The Discovery of Middle Earth


Celts. Ha! said the Romans — or the equivalent in Latin oozing with imperial hauteur — nothing but a swarm of disgusting, ludicrous, semi-human drunkards who took their wine straight: hold the water, hold the honey, and leave the jug, we’ll pour it ourselves. Never mind that the Celtic culture had thrived for centuries from what is now Spain to Britain to Turkey. The Romans brought roads, currency, aqueducts — and  cultural annihilation. But erasing a culture isn’t quite so simple.

That is what the noted biographer and historian Graham Robb found, or at least thinks he has found and serves forth in The Discovery of Middle Earth, an elegant and well-mulled appreciation of the profound Celtic influence on the human geography that came after conquest and colonization. Robb makes a vibrant case study for the wonderfully commonsensical theory known as sequent occupance: successful societies leave their imprint as a contribution to the subsequent cultural landscapes. As Robb sees it, and presents thoroughly for our deliberation, Roman roads are engineering marvels, yes, but when Caesar invaded Gaul there were fine roads and bridges already in place — the Romans found these very handy — the fabric of a system that displayed a shrewd application of math and the movement of heavenly bodies, of solar paths and meridians and lines as rhumb as any you would find on the most exquisite portolans. Who is to say that a love of wine is not a hallmark of sophistication and complexity, traits that characterized what is known of the twenty-year syllabus that comprised a Druid’s education?

While doing research on a previous book, Robb was impressed by two features of the legendary trace known as Via Heraklea, the route along which the mythic hero Hercules drove his stolen cattle from the Iberian Peninsula to the Alps (and which  Hannibal may have used to drive  his elephants through a mountain pass), dating back to the earliest days of Celts in Gaul: the trajectory is in keeping with both summer and winter solstices, and the route connects two sacred places. What is more, the Celts had situated “Mediolanum” — sacred earthly sanctuaries corresponding to sacred places in the upper and lower worlds, a.k.a. Middle Earth — in a network of equidistant points on the route. “Upon examination,” Robb writes, a “beautiful pattern of lines emerged, based on solar alignments and elementary Euclidean geometry.”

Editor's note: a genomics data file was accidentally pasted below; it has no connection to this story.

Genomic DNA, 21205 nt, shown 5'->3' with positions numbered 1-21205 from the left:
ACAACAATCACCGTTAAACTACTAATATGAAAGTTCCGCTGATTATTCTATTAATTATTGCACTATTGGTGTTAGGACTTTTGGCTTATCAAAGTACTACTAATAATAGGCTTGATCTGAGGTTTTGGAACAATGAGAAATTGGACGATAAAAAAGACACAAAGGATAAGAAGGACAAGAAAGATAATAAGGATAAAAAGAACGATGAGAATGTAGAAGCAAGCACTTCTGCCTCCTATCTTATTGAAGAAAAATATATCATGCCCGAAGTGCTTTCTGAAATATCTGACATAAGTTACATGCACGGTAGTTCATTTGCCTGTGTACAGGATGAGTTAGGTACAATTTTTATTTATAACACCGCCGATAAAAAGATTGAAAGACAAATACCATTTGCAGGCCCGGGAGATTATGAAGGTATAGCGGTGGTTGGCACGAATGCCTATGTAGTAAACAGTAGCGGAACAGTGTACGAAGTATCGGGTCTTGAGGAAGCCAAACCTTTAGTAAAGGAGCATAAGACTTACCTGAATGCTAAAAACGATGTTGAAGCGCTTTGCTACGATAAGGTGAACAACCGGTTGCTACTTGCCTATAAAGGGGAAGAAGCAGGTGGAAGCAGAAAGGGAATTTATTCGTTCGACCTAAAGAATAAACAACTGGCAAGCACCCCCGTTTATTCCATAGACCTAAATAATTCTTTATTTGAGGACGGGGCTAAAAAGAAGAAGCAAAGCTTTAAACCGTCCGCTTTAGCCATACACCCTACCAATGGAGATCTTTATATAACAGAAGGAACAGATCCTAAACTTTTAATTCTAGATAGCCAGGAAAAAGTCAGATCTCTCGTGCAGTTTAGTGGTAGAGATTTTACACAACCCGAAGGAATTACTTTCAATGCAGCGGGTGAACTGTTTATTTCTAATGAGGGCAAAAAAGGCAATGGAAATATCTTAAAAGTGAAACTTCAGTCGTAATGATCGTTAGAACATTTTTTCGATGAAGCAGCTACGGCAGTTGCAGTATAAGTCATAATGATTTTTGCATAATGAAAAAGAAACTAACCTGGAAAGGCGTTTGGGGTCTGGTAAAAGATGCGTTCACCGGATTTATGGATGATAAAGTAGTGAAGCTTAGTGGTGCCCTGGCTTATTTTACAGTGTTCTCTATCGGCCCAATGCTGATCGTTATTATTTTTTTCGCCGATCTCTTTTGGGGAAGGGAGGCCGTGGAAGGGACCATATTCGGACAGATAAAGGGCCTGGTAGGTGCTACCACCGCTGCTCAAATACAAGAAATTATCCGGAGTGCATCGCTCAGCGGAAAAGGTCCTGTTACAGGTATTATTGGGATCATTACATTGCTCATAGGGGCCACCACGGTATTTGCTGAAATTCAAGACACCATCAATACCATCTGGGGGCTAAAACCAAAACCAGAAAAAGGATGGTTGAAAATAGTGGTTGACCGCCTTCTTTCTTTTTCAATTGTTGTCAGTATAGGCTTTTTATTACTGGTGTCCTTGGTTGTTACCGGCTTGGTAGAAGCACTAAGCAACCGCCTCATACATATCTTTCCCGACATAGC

After the chaotic early peopling of Gaul and Britannia and covering a period from roughly 800 BC to AD 600, Robb discerns a grid of solstice lines taking shape, “with precisely measured parallels and meridians determining the locations of temples, towns and battles.” As Robb tracks the placement of Iron Age settlements; the transcontinental expedition to Delphi; the great migration through the dark and vast Hercynian Forest (crossed only, according to Caesar, by “vague and secret paths”); the long-distance vocal telegraph enabled by acoustical surveys that placed towns just so in shallow valleys and on low hills; the Pythagorean clarity of road nexi; the weirdly out-of-plumb buildings that describe the sun’s ellipse (it would take a thousand years before such a method for constructing an ellipse reemerged) — well, the hair begins to rise on the neck at this seeming evidence of Druidic science. Our fascination with Druids comes from knowing so little about them; they kept their learning in their heads, not in writing, which is one reason we can let our own heads run riot with surmise. But here may be one of those moments that belie the obliteration of a culture, a palimpsest where “patterns of thought sometimes remain visible like crop marks in a field.”

From these elements, Robb coaxes the rudiments of a history: why battles took place where they did, how the diaspora found its new home, what lay behind the crazy wanderings of the universe’s navel. The Druids retain their mojo as scholar-priests with access to celestial secrets via a Pythagorean faith in the harmony of numbers and “the triadic equation of mathematical divination: take the geodetic data (the spherical shape of the earth, its size and its zones of latitude), factor in the necessary astronomical observations (eclipses, shadow lengths, solstice angles), and the result of the calculation will reveal the will of the gods.”

For the most part, Robb keeps his cool as he slides each new clue across the table with the timing and finesse of a blackjack dealer. Admittedly, there are occasions when he runs deep to make a point. “Due west of Traprain Law and the oppidum site of Edinburgh, the Pendinas — Dinas Emrys meridian arrives with the precision of a god-transported dragon at a place on the Antonine Wall called Medionemeton” — that sort of thing. And it helps to have a jones for math, but it isn’t necessary to still be awestruck. But Robb also knows how to have fun — Holy cow! The solstice line from Dinas Emrys runs willy-nilly to Camelot, a defunct amusement park — to persevere (he bikes about 15,000 miles to get the lay of the land) and to be circumspect: “The reality of historical research is that, if a coincidence is amazing, it probably is a coincidence.” Then again, he knows how to twist circumspection’s arm: the probability of so many Celtic tribal centers in Gaul being bisected by solstice lines is approximately 0.4324, a kissing cousin to zero. It is not so much a question of whether a guided hand was at work, but whose, and just how many palimpsests can be peeled away like so much onion skin?